One of our favorite books this fall has been You’re My Little Pumpkin Pie by Natalie Marshall. With memorable rhymes and cute illustrations, it’s sure to become a fast favorite in your house too! My son especially loves the cut-outs and reveals on each page.[Read more...] about Kids Edition: You're My Little Pumpkin Pie + Pumpkin Pie Crisp
Could you use a lovely read right now? If so, The Switch is for you. I was supposed to post this on Tuesday, but let’s be honest, I was preoccupied. I still am… and haven’t read anything in the last few days, but I need a distraction, so I’m going to share this relaxing, cozy story with you.
Beth O’Leary’s The Switch seems made for the movies. It’s a rom com where Leena switches places with her grandmother, Eileen — not in a Freaky Friday way, more in a The Holiday way. Leena moves out of her apartment in London and into her grandmother’s house in Yorkshire (the country). Eileen takes up residence with Leena’s roommates and decides to give online dating a go. They switch phones and find ways to busy themselves over the two months they’ve agreed to swap lives.[Read more...] about The Switch + Ooey Gooey Homemade Brownies
Brit Bennett’s The Vanishing Half was one of the most highly anticipated novels of 2020 — and not just by me, though I was certainly looking forward to it after reading her debut novel The Mothers a couple of years ago. Sometimes, when I’m really anticipating a book, I’m almost hesitant to actually pick it up. I’m afraid reality won’t meet my expectations (as with The Book of Longings). I am pleased to report The Vanishing Half more than lived up to expectations. In fact, it was almost a 5-star read for me… more on that later.
In Bennett’s second novel, her writing once again shines. She creates complex, interesting characters and vividly draws the world they live in. It’s the story of the Vignes sisters — identical twins — who grow up in a town called Mallard, a community made up entirely of light-skinned Black people. These sisters are so light they could pass for white. And one of them, Stella, decides to do just that. She leaves her twin sister Desiree behind and their lives diverge from there. Stella marries a white man who never knows her family; together they have a daughter named Kennedy. Desiree marries a dark-skinned Black man and gives birth to a daughter, Jude, who is the spitting image of her father. Stella's decision is complicated and its effects are profound.[Read more...] about The Vanishing Half + Lemon Cake with Vanilla Frosting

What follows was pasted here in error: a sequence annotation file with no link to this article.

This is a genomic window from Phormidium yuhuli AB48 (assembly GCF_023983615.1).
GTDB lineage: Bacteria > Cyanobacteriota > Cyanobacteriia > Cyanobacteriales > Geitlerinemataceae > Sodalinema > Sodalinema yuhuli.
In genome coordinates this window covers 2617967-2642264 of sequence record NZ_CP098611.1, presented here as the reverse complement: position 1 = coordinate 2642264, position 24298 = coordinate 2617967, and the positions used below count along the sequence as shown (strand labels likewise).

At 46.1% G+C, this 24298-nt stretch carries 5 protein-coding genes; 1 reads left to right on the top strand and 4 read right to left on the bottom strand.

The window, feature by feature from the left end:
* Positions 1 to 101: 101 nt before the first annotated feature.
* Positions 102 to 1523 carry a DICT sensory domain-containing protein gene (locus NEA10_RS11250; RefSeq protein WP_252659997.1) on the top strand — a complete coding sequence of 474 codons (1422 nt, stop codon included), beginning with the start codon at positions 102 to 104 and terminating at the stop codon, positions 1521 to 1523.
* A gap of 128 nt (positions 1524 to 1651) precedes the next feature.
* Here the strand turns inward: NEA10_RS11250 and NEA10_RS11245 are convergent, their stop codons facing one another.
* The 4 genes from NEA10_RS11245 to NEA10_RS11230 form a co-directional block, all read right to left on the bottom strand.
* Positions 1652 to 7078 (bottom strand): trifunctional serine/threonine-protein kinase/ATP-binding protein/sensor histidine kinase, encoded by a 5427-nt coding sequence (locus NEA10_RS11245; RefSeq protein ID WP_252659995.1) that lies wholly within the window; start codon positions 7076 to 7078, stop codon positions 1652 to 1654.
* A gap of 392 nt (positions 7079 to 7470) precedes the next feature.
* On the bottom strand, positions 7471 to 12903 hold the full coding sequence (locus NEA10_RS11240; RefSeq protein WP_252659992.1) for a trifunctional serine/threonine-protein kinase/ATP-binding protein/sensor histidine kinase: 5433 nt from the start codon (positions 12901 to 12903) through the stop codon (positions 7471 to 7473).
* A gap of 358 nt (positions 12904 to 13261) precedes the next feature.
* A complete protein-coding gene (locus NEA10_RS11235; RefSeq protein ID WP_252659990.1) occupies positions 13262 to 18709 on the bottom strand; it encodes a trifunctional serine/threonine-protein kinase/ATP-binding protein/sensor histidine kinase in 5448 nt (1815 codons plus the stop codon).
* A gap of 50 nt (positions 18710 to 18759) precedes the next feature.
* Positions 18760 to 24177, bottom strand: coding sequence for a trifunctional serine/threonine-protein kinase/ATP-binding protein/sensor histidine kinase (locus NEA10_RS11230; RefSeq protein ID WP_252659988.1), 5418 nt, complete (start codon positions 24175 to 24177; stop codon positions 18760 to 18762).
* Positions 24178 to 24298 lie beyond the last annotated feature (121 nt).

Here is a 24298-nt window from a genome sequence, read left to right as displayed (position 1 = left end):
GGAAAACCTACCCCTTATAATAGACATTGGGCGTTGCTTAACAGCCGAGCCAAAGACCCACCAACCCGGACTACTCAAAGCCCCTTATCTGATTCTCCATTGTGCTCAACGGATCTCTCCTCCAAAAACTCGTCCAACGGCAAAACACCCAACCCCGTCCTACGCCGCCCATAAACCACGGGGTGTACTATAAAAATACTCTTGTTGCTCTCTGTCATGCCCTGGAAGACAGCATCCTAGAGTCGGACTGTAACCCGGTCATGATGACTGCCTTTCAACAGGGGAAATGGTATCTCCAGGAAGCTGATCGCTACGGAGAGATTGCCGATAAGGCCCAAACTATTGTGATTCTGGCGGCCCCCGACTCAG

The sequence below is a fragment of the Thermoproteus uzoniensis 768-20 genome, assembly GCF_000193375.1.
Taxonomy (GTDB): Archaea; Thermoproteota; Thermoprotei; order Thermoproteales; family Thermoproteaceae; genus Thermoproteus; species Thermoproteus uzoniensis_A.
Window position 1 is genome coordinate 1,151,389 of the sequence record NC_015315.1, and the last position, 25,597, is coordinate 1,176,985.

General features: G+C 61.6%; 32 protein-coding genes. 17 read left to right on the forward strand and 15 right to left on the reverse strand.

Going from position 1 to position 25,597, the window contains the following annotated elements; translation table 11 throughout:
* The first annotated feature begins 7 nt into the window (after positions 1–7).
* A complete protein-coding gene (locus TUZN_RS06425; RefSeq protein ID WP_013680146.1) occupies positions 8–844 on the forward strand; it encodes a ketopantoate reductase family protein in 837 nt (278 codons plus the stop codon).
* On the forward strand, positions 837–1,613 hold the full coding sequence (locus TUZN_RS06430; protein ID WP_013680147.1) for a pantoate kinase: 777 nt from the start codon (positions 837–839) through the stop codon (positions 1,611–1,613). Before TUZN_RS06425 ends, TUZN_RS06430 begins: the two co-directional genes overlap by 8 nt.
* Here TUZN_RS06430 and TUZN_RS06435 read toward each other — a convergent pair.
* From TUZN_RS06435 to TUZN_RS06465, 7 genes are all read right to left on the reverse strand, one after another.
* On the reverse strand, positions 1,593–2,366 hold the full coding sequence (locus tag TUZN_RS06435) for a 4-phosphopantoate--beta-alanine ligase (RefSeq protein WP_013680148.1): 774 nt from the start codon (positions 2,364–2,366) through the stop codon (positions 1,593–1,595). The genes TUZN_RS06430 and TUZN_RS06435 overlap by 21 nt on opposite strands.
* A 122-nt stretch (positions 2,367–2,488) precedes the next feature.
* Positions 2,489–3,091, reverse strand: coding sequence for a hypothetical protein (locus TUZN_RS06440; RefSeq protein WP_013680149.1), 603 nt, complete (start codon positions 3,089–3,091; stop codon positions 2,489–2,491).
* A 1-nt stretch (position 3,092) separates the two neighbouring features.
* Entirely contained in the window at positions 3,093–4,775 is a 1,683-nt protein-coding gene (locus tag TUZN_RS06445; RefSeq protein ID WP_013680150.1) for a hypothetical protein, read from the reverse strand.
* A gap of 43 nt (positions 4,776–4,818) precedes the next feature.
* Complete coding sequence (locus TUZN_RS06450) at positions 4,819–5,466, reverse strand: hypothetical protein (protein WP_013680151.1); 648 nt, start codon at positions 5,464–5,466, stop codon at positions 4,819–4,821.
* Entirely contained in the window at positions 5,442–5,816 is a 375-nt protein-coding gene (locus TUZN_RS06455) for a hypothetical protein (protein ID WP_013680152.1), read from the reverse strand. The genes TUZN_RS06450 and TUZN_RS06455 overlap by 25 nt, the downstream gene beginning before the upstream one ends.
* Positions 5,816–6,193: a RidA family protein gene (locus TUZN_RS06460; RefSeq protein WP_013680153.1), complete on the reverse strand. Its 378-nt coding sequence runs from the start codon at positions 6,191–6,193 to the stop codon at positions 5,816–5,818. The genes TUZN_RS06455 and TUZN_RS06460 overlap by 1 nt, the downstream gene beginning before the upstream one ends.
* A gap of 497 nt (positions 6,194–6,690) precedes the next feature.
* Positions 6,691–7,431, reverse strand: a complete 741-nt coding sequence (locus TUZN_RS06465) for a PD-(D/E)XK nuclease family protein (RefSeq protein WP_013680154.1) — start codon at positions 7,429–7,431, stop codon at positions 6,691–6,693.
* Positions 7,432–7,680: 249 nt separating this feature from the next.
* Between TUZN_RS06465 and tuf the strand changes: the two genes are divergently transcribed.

How often do you give books a second chance? Until Fredrik Backman’s Beartown, I would’ve said never. And, if I’m being honest, I’m not sure it’s a practice I will repeat often, but I’m so glad I did decide to give this novel another try.
The first time I read Beartown (about 3 years ago) I was less than impressed. I went into it expecting "classic" Backman — the Backman of charming, somewhat whimsical stories/characters as in A Man Called Ove and My Grandmother Asked Me To Tell You She’s Sorry, both books I absolutely loved — and what I got was not that. Beartown is a much darker narrative (though both of the above-mentioned books certainly have their dark spots), and I just wasn’t ready for it. I wasn’t expecting it, and so I was disappointed.[Read more...] about Beartown + Bear Claws
Welcome to another Kids Edition post on The Hungry Bookworm. Today we will be talking about Dr. Seuss’s ABC: An Amazing Alphabet Book! And the recipe is brought to you by the letter D...d...D (more on that later).
In his ABC book, Dr. Seuss talks about each letter of the alphabet with fun rhymes and silly characters. At our house, we read the board book version. All of the content is there but the pages are condensed. We often get the rhymes stuck in our heads.[Read more...] about Kids Edition: Dr. Seuss's ABC + Chocolate Doughnuts
I recently read and adored The House in the Cerulean Sea by TJ Klune. I haven’t been this excited to talk about a book in a very long time.
TJ Klune’s novel is a fantasy about a group of magical beings on a secluded island. For those of you who may be skeptical about fantasy, I want to clarify that on the whole, it’s quite realistic — apart from the magical beings. Our main character, Linus, works for a government agency providing recommendations as to whether or not orphanages should remain open or be shut down. The orphanages happen to be home to children with special abilities.[Read more...] about The House in the Cerulean Sea + Blackberry Ice Cream